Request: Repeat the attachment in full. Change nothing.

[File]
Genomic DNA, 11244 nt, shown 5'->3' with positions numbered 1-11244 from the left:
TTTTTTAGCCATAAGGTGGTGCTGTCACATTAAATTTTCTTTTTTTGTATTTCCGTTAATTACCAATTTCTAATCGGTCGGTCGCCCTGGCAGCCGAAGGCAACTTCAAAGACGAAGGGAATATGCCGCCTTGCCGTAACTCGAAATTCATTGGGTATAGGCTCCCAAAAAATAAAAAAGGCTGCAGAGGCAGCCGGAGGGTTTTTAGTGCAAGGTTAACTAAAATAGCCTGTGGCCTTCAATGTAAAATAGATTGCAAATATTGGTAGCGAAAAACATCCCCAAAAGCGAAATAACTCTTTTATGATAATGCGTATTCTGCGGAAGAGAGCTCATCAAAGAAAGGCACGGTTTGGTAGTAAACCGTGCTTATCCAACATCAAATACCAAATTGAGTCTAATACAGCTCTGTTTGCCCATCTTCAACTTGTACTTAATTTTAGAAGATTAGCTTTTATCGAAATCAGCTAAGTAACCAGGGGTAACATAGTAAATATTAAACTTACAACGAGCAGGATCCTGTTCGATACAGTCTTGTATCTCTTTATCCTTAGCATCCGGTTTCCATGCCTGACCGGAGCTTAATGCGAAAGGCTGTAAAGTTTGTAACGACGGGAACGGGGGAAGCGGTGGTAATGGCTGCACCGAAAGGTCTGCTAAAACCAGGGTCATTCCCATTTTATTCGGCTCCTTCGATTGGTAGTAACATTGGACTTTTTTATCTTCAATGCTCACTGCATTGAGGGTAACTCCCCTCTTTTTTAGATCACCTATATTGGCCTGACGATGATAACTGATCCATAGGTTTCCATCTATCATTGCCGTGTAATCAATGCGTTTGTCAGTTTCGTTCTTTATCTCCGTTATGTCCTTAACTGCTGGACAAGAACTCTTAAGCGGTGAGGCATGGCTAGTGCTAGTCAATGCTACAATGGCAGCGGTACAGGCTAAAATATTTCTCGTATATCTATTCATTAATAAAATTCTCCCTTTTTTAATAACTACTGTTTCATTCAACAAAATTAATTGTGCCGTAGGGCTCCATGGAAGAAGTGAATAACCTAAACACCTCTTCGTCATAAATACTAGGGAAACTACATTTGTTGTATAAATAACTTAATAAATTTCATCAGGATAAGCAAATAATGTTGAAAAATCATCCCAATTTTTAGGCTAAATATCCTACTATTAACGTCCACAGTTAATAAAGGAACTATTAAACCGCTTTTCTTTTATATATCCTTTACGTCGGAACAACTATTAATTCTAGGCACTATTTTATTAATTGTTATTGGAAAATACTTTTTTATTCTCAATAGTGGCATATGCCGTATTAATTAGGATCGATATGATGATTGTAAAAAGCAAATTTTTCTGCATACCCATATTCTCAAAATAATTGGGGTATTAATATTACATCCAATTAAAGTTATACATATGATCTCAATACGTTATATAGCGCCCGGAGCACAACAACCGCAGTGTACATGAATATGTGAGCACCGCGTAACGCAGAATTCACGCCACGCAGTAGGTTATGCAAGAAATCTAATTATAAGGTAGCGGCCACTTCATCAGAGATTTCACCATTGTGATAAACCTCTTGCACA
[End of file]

Genomic DNA, 11244 nt, shown 5'->3' with positions numbered 1-11244 from the left:
TTTTTTAGCCATAAGGTGGTGCTGTCACATTAAATTTTCTTTTTTTGTATTTCCGTTAATTACCAATTTCTAATCGGTCGGTCGCCCTGGCAGCCGAAGGCAACTTCAAAGACGAAGGGAATATGCCGCCTTGCCGTAACTCGAAATTCATTGGGTATAGGCTCCCAAAAAATAAAAAAGGCTGCAGAGGCAGCCGGAGGGTTTTTAGTGCAAGGTTAACTAAAATAGCCTGTGGCCTTCAATGTAAAATAGATTGCAAATATTGGTAGCGAAAAACATCCCCAAAAGCGAAATAACTCTTTTATGATAATGCGTATTCTGCGGAAGAGAGCTCATCAAAGAAAGGCACGGTTTGGTAGTAAACCGTGCTTATCCAACATCAAATACCAAATTGAGTCTAATACAGCTCTGTTTGCCCATCTTCAACTTGTACTTAATTTTAGAAGATTAGCTTTTATCGAAATCAGCTAAGTAACCAGGGGTAACATAGTAAATATTAAACTTACAACGAGCAGGATCCTGTTCGATACAGTCTTGTATCTCTTTATCCTTAGCATCCGGTTTCCATGCCTGACCGGAGCTTAATGCGAAAGGCTGTAAAGTTTGTAACGACGGGAACGGGGGAAGCGGTGGTAATGGCTGCACCGAAAGGTCTGCTAAAACCAGGGTCATTCCCATTTTATTCGGCTCCTTCGATTGGTAGTAACATTGGACTTTTTTATCTTCAATGCTCACTGCATTGAGGGTAACTCCCCTCTTTTTTAGATCACCTATATTGGCCTGACGATGATAACTGATCCATAGGTTTCCATCTATCATTGCCGTGTAATCAATGCGTTTGTCAGTTTCGTTCTTTATCTCCGTTATGTCCTTAACTGCTGGACAAGAACTCTTAAGCGGTGAGGCATGGCTAGTGCTAGTCAATGCTACAATGGCAGCGGTACAGGCTAAAATATTTCTCGTATATCTATTCATTAATAAAATTCTCCCTTTTTTAATAACTACTGTTTCATTCAACAAAATTAATTGTGCCGTAGGGCTCCATGGAAGAAGTGAATAACCTAAACACCTCTTCGTCATAAATACTAGGGAAACTACATTTGTTGTATAAATAACTTAATAAATTTCATCAGGATAAGCAAATAATGTTGAAAAATCATCCCAATTTTTAGGCTAAATATCCTACTATTAACGTCCACAGTTAATAAAGGAACTATTAAACCGCTTTTCTTTTATATATCCTTTACGTCGGAACAACTATTAATTCTAGGCACTATTTTATTAATTGTTATTGGAAAATACTTTTTTATTCTCAATAGTGGCATATGCCGTATTAATTAGGATCGATATGATGATTGTAAAAAGCAAATTTTTCTGCATACCCATATTCTCAAAATAATTGGGGTATTAATATTACATCCAATTAAAGTTATACATATGATCTCAATACGTTATATAGCGCCCGGAGCACAACAACCGCAGTGTACATGAATATGTGAGCACCGCGTAACGCAGAATTCACGCCACGCAGTAGGTTATGCAAGAAATCTAATTATAAGGTAGCGGCCACTTCATCAGAGATTTCACCATTGTGATAAACCTCTTGCACA